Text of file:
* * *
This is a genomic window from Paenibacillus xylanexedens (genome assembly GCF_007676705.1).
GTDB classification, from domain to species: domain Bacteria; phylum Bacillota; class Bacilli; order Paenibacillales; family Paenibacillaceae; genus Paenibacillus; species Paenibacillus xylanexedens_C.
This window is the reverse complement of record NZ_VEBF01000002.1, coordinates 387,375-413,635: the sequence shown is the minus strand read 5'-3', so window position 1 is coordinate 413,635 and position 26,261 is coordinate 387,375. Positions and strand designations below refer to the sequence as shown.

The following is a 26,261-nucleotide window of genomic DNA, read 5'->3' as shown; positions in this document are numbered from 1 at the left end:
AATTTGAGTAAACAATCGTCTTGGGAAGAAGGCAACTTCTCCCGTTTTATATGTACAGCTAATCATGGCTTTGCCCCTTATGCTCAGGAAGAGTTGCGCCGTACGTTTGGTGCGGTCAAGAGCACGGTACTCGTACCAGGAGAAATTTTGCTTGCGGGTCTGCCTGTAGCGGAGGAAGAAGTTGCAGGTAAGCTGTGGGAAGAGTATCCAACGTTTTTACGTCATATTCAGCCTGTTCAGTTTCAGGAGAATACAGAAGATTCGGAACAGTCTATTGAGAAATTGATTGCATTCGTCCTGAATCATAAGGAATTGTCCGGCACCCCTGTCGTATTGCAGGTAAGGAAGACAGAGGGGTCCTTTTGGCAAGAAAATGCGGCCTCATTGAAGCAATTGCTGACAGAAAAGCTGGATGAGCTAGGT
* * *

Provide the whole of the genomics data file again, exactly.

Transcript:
This is a genomic window from Paenibacillus xylanexedens (genome assembly GCF_007676705.1).
GTDB classification, from domain to species: domain Bacteria; phylum Bacillota; class Bacilli; order Paenibacillales; family Paenibacillaceae; genus Paenibacillus; species Paenibacillus xylanexedens_C.
This window is the reverse complement of record NZ_VEBF01000002.1, coordinates 387,375-413,635: the sequence shown is the minus strand read 5'-3', so window position 1 is coordinate 413,635 and position 26,261 is coordinate 387,375. Positions and strand designations below refer to the sequence as shown.

The following is a 26,261-nucleotide window of genomic DNA, read 5'->3' as shown; positions in this document are numbered from 1 at the left end:
AATTTGAGTAAACAATCGTCTTGGGAAGAAGGCAACTTCTCCCGTTTTATATGTACAGCTAATCATGGCTTTGCCCCTTATGCTCAGGAAGAGTTGCGCCGTACGTTTGGTGCGGTCAAGAGCACGGTACTCGTACCAGGAGAAATTTTGCTTGCGGGTCTGCCTGTAGCGGAGGAAGAAGTTGCAGGTAAGCTGTGGGAAGAGTATCCAACGTTTTTACGTCATATTCAGCCTGTTCAGTTTCAGGAGAATACAGAAGATTCGGAACAGTCTATTGAGAAATTGATTGCATTCGTCCTGAATCATAAGGAATTGTCCGGCACCCCTGTCGTATTGCAGGTAAGGAAGACAGAGGGGTCCTTTTGGCAAGAAAATGCGGCCTCATTGAAGCAATTGCTGACAGAAAAGCTGGATGAGCTAGGT